I recently came across a report by Geoff Huston, Author & Chief Scientist at APNIC (Asia Pacific Network Information Centre) from the recent Apple Developers Conference which mentioned that Apple are adding network emulation capability to their Mac OSX platform, allowing a developer to create a personal Wi-Fi hotspot to test an app to see that it works.
I love to shop, and when I buy an outfit I look at style, color, cost, machine wash or dry-clean only (aftercare), is it suitable for the event I’m going to? Most importantly, do I look great in it? This last part is essential for me, and as a result I rarely purchase clothes online; maybe I’m old-fashioned, but I like to ‘try my clothes on before I buy’. But, it’s important to note that some online shops allow you to try before you buy by having an easy “sale or return” policy, attractive for many buyers.
It got me thinking about my work and how often I come across companies who look at spending a lot of money to move their IT to a different environment such as Cloud or to a new datacenter, maybe virtualize their environment, without ever realising that they could ‘try before they buy’. Providers of cloud/managed services and datacenter moves cannot a “sale or return” due to the commitment to make the change. This makes the offer of ‘try before you buy’ even more important.
We have all been aware of the importance of managing performance for many years and traditionally the main focus has been on the availability of our internal systems (systems/server application management). APM on the other hand is helping companies to gain a good understanding of their application performance and a key aspect of this is visibility on how applications perform across all types of networks. Availability has become, over the past decade, an intrinsic requirement in all application performance whether, its internal or external applications, we don’t think about it quite so much, but what is becoming increasingly essential is ‘SPEED’.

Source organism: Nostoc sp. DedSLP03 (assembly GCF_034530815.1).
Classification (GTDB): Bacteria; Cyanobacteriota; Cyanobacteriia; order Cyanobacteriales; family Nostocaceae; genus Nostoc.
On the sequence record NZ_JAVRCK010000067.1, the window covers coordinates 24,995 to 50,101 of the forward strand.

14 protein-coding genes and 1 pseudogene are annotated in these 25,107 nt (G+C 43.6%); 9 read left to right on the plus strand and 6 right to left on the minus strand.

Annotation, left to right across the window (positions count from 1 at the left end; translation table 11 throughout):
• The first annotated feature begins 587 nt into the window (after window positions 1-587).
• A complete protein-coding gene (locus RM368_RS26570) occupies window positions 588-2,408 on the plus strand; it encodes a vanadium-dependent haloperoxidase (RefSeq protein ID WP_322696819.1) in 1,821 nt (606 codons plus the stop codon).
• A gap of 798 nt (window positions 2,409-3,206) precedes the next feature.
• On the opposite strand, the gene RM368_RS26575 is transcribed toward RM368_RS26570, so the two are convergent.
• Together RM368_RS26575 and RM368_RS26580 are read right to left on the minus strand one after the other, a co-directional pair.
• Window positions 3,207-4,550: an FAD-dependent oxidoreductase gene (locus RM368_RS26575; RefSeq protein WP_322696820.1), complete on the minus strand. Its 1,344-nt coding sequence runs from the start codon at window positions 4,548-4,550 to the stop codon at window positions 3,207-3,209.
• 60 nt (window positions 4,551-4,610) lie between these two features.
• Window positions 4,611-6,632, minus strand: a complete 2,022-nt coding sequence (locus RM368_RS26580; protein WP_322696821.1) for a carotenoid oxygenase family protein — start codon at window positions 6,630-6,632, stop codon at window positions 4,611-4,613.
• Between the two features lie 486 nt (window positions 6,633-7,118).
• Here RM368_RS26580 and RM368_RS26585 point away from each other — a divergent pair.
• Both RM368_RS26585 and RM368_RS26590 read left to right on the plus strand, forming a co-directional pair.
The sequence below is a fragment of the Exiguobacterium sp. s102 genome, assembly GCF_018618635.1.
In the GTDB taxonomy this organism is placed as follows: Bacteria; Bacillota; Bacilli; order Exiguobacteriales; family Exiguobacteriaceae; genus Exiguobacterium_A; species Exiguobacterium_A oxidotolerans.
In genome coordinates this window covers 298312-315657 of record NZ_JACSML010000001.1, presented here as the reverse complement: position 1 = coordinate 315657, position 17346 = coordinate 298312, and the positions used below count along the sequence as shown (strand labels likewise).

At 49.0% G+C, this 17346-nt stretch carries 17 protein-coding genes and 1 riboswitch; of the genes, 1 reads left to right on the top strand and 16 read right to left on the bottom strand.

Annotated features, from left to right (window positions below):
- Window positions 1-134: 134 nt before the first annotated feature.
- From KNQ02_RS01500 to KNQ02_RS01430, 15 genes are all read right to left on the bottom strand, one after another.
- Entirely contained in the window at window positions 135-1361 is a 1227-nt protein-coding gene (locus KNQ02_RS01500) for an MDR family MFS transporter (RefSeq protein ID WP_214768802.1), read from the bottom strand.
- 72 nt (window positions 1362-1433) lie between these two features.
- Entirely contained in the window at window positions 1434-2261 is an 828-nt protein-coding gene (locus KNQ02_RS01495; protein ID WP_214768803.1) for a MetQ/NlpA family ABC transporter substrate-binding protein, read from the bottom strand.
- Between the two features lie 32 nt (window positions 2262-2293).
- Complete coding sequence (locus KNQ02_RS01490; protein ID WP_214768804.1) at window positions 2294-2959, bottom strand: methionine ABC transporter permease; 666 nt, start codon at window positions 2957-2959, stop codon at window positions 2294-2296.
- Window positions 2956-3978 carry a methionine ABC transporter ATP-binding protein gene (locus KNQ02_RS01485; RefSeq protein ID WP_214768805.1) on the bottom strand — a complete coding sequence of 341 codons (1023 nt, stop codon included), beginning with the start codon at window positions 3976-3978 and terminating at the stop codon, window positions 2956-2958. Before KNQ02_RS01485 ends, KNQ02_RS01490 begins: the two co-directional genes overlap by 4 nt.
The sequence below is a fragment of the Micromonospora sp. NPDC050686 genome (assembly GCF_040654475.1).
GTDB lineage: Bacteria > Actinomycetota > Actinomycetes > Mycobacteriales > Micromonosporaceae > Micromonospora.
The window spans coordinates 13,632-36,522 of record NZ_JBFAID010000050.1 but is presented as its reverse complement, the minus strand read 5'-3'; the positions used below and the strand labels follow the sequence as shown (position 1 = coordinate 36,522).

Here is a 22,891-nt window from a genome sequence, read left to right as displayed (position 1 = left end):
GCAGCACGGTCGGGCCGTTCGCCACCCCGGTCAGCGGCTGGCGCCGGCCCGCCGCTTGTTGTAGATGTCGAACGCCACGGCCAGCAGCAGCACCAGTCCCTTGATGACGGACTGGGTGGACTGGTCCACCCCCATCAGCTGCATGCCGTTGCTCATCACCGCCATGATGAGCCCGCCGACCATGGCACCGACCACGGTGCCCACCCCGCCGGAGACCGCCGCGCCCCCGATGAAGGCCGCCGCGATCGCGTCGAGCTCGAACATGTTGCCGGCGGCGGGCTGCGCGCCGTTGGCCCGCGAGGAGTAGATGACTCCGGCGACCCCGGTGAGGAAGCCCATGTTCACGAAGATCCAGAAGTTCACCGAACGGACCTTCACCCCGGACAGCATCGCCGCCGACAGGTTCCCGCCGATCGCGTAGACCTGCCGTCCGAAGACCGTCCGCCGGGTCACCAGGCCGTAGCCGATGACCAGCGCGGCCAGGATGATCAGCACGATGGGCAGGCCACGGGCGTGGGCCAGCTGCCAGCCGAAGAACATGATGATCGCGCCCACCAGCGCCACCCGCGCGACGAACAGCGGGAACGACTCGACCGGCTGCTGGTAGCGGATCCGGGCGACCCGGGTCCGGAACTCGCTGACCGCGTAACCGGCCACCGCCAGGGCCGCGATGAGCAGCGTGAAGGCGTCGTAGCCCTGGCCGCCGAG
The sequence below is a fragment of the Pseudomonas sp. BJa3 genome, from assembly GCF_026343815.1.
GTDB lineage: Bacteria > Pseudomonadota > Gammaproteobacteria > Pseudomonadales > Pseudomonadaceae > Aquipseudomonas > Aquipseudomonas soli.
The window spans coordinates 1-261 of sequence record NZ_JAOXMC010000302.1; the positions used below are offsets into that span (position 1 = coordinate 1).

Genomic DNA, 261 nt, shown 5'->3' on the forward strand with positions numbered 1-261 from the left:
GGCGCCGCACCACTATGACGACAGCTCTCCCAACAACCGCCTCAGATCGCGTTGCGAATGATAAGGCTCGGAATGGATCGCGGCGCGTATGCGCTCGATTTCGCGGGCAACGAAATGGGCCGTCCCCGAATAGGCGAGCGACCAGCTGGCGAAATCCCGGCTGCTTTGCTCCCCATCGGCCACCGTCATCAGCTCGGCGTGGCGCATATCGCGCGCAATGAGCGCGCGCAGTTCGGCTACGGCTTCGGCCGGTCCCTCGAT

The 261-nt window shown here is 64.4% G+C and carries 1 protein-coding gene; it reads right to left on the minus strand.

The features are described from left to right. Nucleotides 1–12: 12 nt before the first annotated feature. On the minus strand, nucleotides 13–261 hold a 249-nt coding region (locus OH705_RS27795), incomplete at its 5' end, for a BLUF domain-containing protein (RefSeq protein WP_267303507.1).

Speaking with delegates at a Cloud World Conference, I discovered that many are still taking a chance with their mission-critical applications. There seems to be a belief that in order to discover how their apps will work in a real world network, like a WAN or Cloud network, their only option is to conduct tests using the live network.
I was kinda surprised! I mean when do they do this?
At night! — The network loading won’t be the same as that encountered in normal office hours.
During the day! Apart from the risk to the business, if they do have an issue how can they replicate it again to test their fixes?
Some customers even contemplate producing a replica (in part at least) of the live network, until they see the bill, then they stop, give up and say the network is too difficult and put it out of scope!